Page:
Firms such as these represent a sliver of the groups in society that benefit from large government and have an incentive to maintain it. They are the net tax consumers. Their very presence institutionalizes divisiveness in society by pitting the anointed (who get benefits) against the un-anointed (who are forced to fund them). The results are destructive to civilization and demeaning to our culture.

As Ludwig von Mises noted in Liberalism, "The parties of special interests, which see nothing more in politics than the securing of privileges and prerogatives for their own groups, not only make the parliamentary system impossible, they rupture the unity of the state and of society."  Indeed, they create incentives for the state to become aggressive against those segments of society that do not help it remain in power.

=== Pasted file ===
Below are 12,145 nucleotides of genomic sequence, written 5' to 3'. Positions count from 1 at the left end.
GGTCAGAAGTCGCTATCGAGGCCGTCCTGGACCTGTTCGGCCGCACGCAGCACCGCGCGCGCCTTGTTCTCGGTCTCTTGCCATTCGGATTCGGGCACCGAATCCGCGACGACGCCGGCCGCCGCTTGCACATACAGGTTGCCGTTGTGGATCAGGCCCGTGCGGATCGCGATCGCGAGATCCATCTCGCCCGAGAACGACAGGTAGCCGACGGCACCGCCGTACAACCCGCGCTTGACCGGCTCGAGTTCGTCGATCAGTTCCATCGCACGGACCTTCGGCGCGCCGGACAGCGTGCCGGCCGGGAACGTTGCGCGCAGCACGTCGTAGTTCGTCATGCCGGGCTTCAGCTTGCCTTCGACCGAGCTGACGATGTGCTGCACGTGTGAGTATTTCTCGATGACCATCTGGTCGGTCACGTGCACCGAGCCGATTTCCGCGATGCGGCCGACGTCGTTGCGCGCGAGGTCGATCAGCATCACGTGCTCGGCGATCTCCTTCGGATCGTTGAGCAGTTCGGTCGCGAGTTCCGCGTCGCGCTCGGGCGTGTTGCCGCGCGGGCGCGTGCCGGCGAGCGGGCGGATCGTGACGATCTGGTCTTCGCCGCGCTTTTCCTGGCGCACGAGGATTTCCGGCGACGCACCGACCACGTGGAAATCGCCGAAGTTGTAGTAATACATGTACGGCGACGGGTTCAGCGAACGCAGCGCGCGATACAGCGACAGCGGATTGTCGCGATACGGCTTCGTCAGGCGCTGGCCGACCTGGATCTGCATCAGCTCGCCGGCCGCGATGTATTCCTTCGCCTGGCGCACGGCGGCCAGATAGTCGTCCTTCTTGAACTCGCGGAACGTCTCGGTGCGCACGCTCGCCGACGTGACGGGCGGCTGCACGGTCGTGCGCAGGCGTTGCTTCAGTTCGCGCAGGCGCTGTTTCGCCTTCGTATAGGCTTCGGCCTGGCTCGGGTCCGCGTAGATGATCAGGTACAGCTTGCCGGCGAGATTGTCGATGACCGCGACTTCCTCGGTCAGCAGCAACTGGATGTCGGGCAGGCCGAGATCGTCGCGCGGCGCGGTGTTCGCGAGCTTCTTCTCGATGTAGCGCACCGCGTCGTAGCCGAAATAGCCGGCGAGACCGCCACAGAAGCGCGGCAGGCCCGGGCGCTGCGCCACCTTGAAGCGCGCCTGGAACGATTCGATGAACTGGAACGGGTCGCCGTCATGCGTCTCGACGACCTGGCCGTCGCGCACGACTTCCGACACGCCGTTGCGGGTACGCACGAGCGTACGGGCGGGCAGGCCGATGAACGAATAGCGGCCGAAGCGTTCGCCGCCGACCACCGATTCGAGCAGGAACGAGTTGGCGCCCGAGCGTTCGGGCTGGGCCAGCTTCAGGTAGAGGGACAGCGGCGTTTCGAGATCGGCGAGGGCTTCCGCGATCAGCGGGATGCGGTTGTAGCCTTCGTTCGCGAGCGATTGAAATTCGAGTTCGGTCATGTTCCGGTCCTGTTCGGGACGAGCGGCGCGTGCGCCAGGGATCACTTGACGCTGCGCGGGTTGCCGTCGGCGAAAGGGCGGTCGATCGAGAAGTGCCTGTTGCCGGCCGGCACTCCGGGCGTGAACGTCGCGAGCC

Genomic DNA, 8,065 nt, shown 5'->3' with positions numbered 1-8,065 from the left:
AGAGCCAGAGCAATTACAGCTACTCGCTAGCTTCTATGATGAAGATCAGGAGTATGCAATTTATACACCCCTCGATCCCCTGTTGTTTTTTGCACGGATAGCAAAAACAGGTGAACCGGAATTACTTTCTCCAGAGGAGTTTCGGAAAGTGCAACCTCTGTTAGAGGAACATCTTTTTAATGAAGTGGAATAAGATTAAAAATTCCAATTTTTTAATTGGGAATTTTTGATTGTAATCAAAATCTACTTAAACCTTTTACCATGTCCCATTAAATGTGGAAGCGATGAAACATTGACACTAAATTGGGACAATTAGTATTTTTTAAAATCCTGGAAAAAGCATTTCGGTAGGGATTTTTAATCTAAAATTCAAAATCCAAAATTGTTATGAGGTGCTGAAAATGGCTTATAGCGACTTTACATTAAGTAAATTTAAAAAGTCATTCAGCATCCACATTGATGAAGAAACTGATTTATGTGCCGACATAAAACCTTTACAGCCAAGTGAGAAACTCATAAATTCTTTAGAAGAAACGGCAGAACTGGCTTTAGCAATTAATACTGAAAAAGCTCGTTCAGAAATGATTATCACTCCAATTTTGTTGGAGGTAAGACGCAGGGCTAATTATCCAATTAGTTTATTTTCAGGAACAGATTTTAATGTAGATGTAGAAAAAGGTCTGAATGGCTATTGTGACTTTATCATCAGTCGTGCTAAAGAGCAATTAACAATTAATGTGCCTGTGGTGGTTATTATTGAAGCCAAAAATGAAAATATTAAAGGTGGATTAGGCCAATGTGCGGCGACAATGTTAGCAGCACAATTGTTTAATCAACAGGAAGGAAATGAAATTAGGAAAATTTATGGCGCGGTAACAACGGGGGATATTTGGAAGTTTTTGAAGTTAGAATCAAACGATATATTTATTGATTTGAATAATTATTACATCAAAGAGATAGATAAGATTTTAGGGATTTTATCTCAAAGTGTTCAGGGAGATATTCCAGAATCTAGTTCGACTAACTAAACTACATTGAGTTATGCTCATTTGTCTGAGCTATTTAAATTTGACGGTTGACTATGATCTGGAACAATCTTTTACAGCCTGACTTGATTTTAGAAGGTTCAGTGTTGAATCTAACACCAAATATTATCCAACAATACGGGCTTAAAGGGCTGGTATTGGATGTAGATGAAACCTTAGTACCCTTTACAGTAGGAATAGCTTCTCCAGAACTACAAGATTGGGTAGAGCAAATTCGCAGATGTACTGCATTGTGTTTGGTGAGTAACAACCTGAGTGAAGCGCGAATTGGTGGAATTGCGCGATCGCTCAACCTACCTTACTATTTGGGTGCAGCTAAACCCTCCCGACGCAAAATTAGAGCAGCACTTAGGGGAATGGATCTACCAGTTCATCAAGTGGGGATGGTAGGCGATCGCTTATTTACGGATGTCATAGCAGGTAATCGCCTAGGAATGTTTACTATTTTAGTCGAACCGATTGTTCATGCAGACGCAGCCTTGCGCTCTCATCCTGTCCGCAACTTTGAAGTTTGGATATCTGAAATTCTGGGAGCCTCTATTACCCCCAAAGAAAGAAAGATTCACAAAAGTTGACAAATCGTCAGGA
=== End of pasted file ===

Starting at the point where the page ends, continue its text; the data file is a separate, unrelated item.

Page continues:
These segments are much more easily belittled and discredited during wartime, which explains much of the drive to war in Iraq. In an era in which big government has been under serious intellectual and cultural attack, war is a tool that unites the country around the state. Absent war, the raison d'tre of the Leviathan state is lost.